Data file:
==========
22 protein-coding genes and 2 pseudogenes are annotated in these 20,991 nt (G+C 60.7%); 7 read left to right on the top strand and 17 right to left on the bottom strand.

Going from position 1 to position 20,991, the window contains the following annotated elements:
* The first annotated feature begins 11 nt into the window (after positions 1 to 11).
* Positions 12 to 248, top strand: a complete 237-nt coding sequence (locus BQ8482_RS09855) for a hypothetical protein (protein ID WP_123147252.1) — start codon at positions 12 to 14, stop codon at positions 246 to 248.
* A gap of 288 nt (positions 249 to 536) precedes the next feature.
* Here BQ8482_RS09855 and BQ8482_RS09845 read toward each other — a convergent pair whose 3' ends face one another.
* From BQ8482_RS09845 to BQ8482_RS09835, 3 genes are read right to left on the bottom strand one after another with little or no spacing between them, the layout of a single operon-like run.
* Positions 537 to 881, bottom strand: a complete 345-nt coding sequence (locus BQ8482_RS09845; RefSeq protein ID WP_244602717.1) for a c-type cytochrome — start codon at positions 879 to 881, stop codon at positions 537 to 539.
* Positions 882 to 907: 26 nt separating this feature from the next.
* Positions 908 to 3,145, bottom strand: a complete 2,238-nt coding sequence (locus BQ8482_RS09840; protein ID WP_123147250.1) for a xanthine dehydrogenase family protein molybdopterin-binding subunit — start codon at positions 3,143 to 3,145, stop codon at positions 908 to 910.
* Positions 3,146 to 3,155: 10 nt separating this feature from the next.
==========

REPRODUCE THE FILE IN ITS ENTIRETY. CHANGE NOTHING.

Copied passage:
22 protein-coding genes and 2 pseudogenes are annotated in these 20,991 nt (G+C 60.7%); 7 read left to right on the top strand and 17 right to left on the bottom strand.

Going from position 1 to position 20,991, the window contains the following annotated elements:
* The first annotated feature begins 11 nt into the window (after positions 1 to 11).
* Positions 12 to 248, top strand: a complete 237-nt coding sequence (locus BQ8482_RS09855) for a hypothetical protein (protein ID WP_123147252.1) — start codon at positions 12 to 14, stop codon at positions 246 to 248.
* A gap of 288 nt (positions 249 to 536) precedes the next feature.
* Here BQ8482_RS09855 and BQ8482_RS09845 read toward each other — a convergent pair whose 3' ends face one another.
* From BQ8482_RS09845 to BQ8482_RS09835, 3 genes are read right to left on the bottom strand one after another with little or no spacing between them, the layout of a single operon-like run.
* Positions 537 to 881, bottom strand: a complete 345-nt coding sequence (locus BQ8482_RS09845; RefSeq protein ID WP_244602717.1) for a c-type cytochrome — start codon at positions 879 to 881, stop codon at positions 537 to 539.
* Positions 882 to 907: 26 nt separating this feature from the next.
* Positions 908 to 3,145, bottom strand: a complete 2,238-nt coding sequence (locus BQ8482_RS09840; protein ID WP_123147250.1) for a xanthine dehydrogenase family protein molybdopterin-binding subunit — start codon at positions 3,143 to 3,145, stop codon at positions 908 to 910.
* Positions 3,146 to 3,155: 10 nt separating this feature from the next.